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HLTB21H3 (177)
Chapter 13

Chapter 13 - Tuberculosis

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Department
Health Studies
Course
HLTB21H3
Professor
Caroline Barakat
Semester
Fall

Description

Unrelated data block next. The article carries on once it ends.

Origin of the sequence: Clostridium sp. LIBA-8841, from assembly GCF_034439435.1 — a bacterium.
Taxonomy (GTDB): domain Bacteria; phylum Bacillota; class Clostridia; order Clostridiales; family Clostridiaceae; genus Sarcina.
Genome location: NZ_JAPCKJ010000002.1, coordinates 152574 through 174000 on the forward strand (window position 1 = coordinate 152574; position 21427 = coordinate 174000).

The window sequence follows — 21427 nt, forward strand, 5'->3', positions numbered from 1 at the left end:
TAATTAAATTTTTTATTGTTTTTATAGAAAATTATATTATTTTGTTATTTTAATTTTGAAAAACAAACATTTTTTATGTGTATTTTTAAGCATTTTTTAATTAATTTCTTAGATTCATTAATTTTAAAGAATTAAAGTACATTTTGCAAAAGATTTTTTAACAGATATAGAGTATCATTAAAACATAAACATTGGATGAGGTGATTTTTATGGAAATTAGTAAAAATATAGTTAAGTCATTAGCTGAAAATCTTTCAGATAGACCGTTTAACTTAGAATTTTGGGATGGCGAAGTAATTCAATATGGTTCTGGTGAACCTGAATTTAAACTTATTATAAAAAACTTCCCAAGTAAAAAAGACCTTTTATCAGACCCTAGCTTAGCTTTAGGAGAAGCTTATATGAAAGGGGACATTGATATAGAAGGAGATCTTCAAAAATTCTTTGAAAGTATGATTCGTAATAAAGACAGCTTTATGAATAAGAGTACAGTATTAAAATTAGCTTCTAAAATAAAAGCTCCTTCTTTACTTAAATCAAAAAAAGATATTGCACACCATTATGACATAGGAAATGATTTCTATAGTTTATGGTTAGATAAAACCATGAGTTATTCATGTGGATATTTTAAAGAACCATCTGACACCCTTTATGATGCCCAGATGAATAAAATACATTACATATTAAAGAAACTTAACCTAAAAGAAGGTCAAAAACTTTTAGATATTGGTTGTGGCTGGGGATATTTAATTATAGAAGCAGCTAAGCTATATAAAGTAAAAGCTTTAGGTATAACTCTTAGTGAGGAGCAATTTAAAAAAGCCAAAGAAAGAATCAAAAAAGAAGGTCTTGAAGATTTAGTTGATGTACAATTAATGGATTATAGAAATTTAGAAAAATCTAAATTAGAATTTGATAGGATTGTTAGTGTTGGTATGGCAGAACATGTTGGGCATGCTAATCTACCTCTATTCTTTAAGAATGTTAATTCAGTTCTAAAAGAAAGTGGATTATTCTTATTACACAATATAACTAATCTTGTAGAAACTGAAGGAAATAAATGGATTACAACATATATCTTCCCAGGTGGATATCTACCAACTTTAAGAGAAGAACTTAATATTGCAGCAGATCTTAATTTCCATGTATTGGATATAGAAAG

Tuberculosis – ‘The White Plague’ • Symptoms – nostalgia, depression, extensive sexual indulgence • Tubercles – small knots/nodules in lungs History • TB present since antiquity • TB limited to animals (8000 – 4000BC) • Egyptian mummies (2400 BC) o Pott’s Disease in mummies (3700BC – 1000BC) • 800BC ‘Phthisis’ or ‘consumption’ – Homer • 668BC – 626BC Spread in Greece, Middle East, India via Nomadic tribes o Found in Assyrian King Ashubanipal • 460 BC – Hippocrates - disease due to evil air but not contagious; called it phthisis • Aristotle (384 – 322BC) – due to ‘bad and heavy breath’; contagious • Egypt, India, and China as early as 5,000, 3,300, and 2,300 years ago respectively (Daniel 2006) o Typical skeletal abnormalities • Middle ages - Claims of royal supernatural powers (AD 500 – 1500) o In England, practice of ‘Kings Evil’ or the ‘Royal Touching’ o Cure occurred in some cases due to natural remission of disease • (1546) Fracastorius - Modern Theory of Contagion • (1629) Consumption - leading cause of death in London • (1679) Franciscus D Sylvius: lung nodules - "tubercles” – though to be tumors or abnormal glands rather than infection • 1720 - Benjamin Marten – 1 person to call it an infection • 1780 – peak or TB in England • 1800s – another peak, when plays were written • 1875-1880 – peak in eastern Europe • 1900 – peak in North America • 19 century –spread to rest of Europe and N America o Linked to artistic talents since many writers and artist had consumption o Western Europe considered it beautiful and erotic: extra thinness, long neck and hands, pale face, shining eyes and red cheeks • (1839) "tuberculosis" first used • Mid 19 century – TB was romanticized o Opera productions ‘La Traviata (1853), ‘La Boheme’ (1895) o Classical movie ‘Camille’ (1936) – based on Alexandre Dumas’ novel ‘The Woman of the Camellias’ • Possible causes of rise in TB o Demographic shift, urbathzation o Rise in scrofula in 17 century o Rise in textile industry o Increase in population = increase in crowding o Minimization of windows = rebreathing exhaled air • Possibility it would bring down industry and civilization o Black plague – 1 year – 50000 killed o TB – 2 centauries – 1 million/ year killed • Victorian Era (1837-1901) • North America o Ancient NA – 8 year old boy had Pott’s Disease o 1804 – ¼ death in NY were cause of TB o 1812 – 1821 – London o 1850 – African American had higher death rates than whites  Baltimore had 2X o Occurred in young Jews, prisoners and Native people • TB caused by behavioral patterns o Sealing winds in the winter o Sleeping in same beads as patients o Inadequate ventilation • Cures at the time o Moving to place with fresh air and sunlight o Example Cecil Rhodes moved to Africa and had a big part in there diamond mines in and establishment of British empire in Africa Decline in TB in 1940s • Higher standards of hygiene • Destruction of TB in cows + pasteurized milk • Land washing + cleaner cities • Better nutrition + higher standards of living Finding the cure • 1854 – Dr. Brehmer - Doctoral Dissertation- “Tuberculosis is a Curable Disease” • 1854 - Jean-Antoine Villemin -specific microorganism as cause o Succeeded in infecting rabbits with TB…but infectious natire of TB wasn’t accepted • 1882 – Dr. Robert Koch –Mycobacterium tuberculosis o Developed ‘tuberculin’ test • 1895 - Wilhelm Konrad von Rontgen – use of radiation Etiology • Agent - Mycobacterium tuberculosis, an acid-fast bacillus • Has free living relatives that fix nitrogen and degrade organic material in soil • Have protective cell wall made of unusual waxy lipids (mycolic acid) and polysaccharides (lipoabomanan and aribinogalacton) • 3 types of mycobacteria o M. Tuberculosis – causes TB  M. bovis found in cattle is 99.5% identical; need less O2; can infect by drinking milk; linked to TB in the spine o M. Leprae – causes leprosy o M. Avium – pulmonaru disease • 3 main types of the human bacillus o Type 1 – found in India; least virulent o Type A – Africa, China, Japan, Europe, N America o Type B – Exclusively in Europe and North America Forms of Tuberculosis • Forms o Pulmonary TB – lungs o Scrofula – lymph nodes in neck o Pott’s disease – fusion of vertebrae and deformation of spine o Lupus vulgaris – affects skin o Addison’s diease – adrenal cortex • Several animal forms of the bacillus • Bovine type may lead to pulmonary TB (most common form) or Miliary tuberculosis • Commonly
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